11/23/2016 5:43:14 AM
November 23, 2016
By Alex Keown,
BioSpace.com Breaking News Staff
BOSTON – William Sellers, the former head of global oncology at Novartis (NVS), is returning to the world of academia. Sellers will resume a faculty position at the Dana-Farber Cancer Institute and Harvard Medical School, the Broad Institute announced.
Sellers served 11 years at Novartis Institutes for BioMedical Research before stepping down from the company earlier this year.
Sellers will resume his position as a core institute member at the Broad Institute and a senior advisor to the president for experimental therapeutics at DFCI beginning Jan. 1. Upon returning, the institute said he will lead a research lab to extend the institute’s expertise in cancer genomics and translation. At Dana-Farber, Sellers will “provide advice and expertise on DFCI’s growing experimental therapeutics program.”
Sellers joined Novartis in 2005 as global head of oncology. While at the company, he was known for using “cutting-edge genetic and functional genomic approaches to drug discovery.” Under his leadership, the company’s oncology program grew. Sellers said in a statement that he was excited to return to the Broad Institute where he can mentor young scientists “who are the key to building upon the immense progress that has been made in treating cancer.”
Eric Lander, founding director of the Broad Institute, called Sellers one of the early pioneers “in the application of systematic genome analysis to cancer.”
“As a faculty member, his research will continue to help advance our understanding of the mechanisms of cancer and how best to target them for better diagnostics and treatment. His leadership will enrich our shared academic community and contribute to new discoveries that will ultimately benefit human health,” Lander said in a statement.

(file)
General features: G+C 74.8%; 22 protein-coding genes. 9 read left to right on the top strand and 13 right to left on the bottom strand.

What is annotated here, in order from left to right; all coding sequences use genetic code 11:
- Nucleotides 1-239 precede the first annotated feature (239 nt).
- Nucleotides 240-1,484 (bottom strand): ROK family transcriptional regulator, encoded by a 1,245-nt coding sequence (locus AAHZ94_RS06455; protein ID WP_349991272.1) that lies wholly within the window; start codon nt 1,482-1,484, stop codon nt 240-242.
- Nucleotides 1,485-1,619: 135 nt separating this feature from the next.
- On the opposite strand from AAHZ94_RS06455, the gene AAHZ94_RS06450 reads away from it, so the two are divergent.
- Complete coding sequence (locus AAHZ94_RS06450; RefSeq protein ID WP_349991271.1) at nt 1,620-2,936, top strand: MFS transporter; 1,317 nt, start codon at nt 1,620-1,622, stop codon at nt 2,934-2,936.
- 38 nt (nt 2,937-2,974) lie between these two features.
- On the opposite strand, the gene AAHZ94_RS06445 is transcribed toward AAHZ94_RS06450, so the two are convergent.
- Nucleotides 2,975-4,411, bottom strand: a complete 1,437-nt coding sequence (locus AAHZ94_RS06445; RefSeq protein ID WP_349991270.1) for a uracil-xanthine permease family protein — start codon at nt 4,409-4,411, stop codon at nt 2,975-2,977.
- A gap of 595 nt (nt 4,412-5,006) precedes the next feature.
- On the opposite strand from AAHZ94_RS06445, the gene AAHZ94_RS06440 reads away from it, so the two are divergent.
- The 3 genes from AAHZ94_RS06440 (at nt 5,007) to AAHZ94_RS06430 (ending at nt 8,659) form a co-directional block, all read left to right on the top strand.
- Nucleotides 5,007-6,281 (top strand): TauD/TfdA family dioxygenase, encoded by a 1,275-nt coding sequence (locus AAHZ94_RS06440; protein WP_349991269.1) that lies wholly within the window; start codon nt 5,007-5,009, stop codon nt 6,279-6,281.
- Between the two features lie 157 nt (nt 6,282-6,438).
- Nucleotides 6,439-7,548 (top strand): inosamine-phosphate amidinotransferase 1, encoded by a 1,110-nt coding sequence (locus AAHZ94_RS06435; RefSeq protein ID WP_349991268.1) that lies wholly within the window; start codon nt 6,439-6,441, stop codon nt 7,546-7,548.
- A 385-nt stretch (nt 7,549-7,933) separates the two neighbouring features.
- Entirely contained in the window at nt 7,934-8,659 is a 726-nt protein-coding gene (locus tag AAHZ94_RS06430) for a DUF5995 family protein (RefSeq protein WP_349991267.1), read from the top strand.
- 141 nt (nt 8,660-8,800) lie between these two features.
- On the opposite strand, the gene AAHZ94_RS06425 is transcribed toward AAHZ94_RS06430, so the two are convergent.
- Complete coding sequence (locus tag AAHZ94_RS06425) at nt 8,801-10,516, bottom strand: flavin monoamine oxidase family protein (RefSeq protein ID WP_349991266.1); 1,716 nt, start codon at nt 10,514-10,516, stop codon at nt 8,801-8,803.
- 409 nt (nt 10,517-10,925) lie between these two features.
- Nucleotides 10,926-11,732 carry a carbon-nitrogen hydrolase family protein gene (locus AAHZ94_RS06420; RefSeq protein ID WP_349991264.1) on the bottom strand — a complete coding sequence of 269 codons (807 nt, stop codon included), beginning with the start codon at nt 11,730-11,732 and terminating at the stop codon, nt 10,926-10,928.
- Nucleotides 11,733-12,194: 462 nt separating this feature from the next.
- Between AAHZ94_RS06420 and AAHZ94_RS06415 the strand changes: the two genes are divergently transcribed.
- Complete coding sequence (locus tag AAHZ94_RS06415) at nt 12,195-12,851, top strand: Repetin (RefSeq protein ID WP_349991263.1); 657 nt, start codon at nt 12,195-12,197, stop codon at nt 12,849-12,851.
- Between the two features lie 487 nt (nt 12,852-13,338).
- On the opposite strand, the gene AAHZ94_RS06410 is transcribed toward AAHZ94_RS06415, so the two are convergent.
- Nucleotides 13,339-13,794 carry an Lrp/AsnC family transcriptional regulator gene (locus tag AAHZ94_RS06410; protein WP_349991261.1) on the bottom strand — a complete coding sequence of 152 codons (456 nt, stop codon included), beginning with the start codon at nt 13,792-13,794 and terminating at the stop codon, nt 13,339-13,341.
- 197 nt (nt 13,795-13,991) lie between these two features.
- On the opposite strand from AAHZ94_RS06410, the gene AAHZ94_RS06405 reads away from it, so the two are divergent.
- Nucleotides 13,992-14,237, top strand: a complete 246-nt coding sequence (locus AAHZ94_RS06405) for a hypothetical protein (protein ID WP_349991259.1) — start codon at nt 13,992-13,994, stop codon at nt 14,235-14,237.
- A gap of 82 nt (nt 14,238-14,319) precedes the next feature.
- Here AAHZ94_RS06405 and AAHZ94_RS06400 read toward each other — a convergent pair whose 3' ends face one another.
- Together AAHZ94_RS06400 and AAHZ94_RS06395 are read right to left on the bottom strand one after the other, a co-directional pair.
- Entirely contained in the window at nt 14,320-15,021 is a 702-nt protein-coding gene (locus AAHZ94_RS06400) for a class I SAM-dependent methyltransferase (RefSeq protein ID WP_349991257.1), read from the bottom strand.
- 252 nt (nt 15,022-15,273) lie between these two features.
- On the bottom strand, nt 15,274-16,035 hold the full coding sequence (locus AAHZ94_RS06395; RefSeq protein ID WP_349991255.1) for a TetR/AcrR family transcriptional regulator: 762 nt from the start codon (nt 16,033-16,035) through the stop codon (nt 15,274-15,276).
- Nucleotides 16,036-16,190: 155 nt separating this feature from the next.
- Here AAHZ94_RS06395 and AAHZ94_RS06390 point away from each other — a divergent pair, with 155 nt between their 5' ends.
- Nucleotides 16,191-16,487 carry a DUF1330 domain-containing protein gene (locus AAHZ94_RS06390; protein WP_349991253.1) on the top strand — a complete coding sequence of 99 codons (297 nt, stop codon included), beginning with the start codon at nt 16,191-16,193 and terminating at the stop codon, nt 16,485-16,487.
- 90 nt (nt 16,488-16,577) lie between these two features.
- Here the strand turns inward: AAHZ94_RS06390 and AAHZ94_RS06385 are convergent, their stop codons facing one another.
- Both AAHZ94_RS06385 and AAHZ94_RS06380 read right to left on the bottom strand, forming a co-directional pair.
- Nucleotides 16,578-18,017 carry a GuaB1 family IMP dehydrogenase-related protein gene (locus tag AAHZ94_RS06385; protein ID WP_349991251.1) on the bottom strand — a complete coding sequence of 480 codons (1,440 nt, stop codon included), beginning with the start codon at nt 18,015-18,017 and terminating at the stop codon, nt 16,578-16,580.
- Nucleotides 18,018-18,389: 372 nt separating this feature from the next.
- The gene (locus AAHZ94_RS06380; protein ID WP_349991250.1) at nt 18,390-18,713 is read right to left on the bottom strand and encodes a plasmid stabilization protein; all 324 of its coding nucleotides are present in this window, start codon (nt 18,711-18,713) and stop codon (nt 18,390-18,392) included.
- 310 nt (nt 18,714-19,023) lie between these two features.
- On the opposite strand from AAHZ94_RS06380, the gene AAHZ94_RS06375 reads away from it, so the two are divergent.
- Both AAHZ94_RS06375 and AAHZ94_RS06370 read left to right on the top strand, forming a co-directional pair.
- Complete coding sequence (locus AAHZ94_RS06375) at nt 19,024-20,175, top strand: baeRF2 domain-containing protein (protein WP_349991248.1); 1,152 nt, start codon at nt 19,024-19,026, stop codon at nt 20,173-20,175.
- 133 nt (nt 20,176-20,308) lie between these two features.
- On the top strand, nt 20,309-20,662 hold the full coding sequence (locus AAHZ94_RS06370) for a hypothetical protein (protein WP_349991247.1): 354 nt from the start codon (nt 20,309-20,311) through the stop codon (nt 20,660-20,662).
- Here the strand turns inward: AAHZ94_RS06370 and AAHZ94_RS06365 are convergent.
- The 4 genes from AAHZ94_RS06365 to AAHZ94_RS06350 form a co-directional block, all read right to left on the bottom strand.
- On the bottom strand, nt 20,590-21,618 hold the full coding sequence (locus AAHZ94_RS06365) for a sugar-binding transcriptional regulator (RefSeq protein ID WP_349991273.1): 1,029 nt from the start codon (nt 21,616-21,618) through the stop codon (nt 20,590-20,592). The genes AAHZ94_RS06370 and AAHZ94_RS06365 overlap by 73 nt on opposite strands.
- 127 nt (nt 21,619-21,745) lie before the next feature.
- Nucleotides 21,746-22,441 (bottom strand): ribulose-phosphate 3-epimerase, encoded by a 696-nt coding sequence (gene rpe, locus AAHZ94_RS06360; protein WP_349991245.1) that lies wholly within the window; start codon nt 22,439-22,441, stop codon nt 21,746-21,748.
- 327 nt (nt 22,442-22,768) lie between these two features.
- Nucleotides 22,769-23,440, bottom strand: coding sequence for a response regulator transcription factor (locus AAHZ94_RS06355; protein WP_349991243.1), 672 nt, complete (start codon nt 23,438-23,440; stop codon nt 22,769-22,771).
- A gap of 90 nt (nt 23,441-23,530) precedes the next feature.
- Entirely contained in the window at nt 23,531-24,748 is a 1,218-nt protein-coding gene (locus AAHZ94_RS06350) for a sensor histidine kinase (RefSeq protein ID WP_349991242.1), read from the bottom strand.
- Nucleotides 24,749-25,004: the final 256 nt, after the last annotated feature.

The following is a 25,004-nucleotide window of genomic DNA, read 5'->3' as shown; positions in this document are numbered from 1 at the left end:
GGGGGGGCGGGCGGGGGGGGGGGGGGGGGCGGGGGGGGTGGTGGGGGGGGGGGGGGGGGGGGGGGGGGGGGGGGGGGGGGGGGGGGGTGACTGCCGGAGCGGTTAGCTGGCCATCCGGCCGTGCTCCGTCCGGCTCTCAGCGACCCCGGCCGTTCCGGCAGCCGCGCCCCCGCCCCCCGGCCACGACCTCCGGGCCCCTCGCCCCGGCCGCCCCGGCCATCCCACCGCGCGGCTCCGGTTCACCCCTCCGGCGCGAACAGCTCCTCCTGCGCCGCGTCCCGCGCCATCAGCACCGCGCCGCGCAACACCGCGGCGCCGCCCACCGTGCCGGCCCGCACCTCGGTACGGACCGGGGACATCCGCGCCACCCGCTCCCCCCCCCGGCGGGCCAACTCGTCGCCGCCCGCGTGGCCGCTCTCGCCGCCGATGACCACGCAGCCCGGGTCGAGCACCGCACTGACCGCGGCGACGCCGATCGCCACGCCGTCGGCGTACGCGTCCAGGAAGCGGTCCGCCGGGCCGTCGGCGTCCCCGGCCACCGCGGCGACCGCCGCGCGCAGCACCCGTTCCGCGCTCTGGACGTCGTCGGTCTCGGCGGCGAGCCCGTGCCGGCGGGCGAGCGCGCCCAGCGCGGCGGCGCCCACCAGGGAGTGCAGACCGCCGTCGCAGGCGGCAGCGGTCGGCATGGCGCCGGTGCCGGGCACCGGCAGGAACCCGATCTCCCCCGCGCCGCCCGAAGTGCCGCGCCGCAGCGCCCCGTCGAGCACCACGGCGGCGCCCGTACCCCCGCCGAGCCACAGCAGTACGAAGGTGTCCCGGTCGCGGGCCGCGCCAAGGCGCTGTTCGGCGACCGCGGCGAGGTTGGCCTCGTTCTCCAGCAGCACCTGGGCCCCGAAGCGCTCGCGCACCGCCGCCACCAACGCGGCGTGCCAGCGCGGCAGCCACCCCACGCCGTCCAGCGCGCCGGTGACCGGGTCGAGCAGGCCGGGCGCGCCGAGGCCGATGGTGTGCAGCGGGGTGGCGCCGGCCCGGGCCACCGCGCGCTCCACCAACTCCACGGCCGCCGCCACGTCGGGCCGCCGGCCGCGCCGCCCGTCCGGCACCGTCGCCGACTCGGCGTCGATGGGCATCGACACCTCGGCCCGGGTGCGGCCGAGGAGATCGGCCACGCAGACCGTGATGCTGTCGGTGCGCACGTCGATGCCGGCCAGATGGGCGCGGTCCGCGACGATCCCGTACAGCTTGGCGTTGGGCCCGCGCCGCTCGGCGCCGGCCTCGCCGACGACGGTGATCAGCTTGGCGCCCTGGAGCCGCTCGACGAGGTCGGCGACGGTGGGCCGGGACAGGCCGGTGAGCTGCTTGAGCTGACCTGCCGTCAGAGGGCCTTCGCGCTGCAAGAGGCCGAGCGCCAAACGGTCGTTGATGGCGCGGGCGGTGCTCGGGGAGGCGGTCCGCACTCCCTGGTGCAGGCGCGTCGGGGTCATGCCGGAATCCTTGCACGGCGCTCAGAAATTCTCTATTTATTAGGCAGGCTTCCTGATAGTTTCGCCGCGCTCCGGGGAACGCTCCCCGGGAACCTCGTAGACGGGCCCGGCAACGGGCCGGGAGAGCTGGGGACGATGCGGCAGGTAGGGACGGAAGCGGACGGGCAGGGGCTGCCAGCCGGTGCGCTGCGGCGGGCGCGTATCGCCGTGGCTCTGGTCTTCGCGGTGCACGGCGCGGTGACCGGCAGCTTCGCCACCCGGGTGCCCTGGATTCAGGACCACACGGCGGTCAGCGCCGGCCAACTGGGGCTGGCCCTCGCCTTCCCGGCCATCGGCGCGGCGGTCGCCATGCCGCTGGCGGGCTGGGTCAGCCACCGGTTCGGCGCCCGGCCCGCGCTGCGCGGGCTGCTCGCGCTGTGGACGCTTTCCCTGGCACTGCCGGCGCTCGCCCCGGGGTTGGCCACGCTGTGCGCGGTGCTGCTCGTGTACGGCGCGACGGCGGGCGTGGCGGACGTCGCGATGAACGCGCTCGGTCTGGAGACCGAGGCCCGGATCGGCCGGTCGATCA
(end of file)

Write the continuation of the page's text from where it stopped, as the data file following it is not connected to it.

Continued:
Trade publication Endpoints noted that Sellers’ return to academia after stepping down from Novartis, highlights the problems the pharma giant has had in retaining executives over the past year. The first six months of 2016 saw several top managers leave the company, including David Epstein, its global head of pharmaceuticals.
Recently Denmark-based Novartis shook things up by shuttering its five-year-old Cell and Gene Therapy Unit. Novartis’ decision to eliminate the Cell and Gene Therapy division is in line with the company’s integrated development model, which includes three focused, customer-facing divisions. The divisions will be Innovative Medicines (formerly the Novartis Pharmaceuticals division), which will include the Novartis Pharmaceuticals (NVS) and Novartis Oncology (NVS) business units; Sandoz, the generics and biosimilar division, which includes the Retail Generics, Anti-Infectives and Biopharmaceuticals franchises; and Alcon (ACL), the eye care devices division, which includes the Surgical and Vision Care franchises. The divisions will be supported by Novartis Institutes for BioMedical Research, Global Drug Development and Novartis Operations, which includes Technical Operations and Novartis Business Services.
Novartis is looking to shore up its finances as it faces diminishing revenues from its cancer drug, Gleevec, which is facing increased generic competition here in the United States.
comments powered by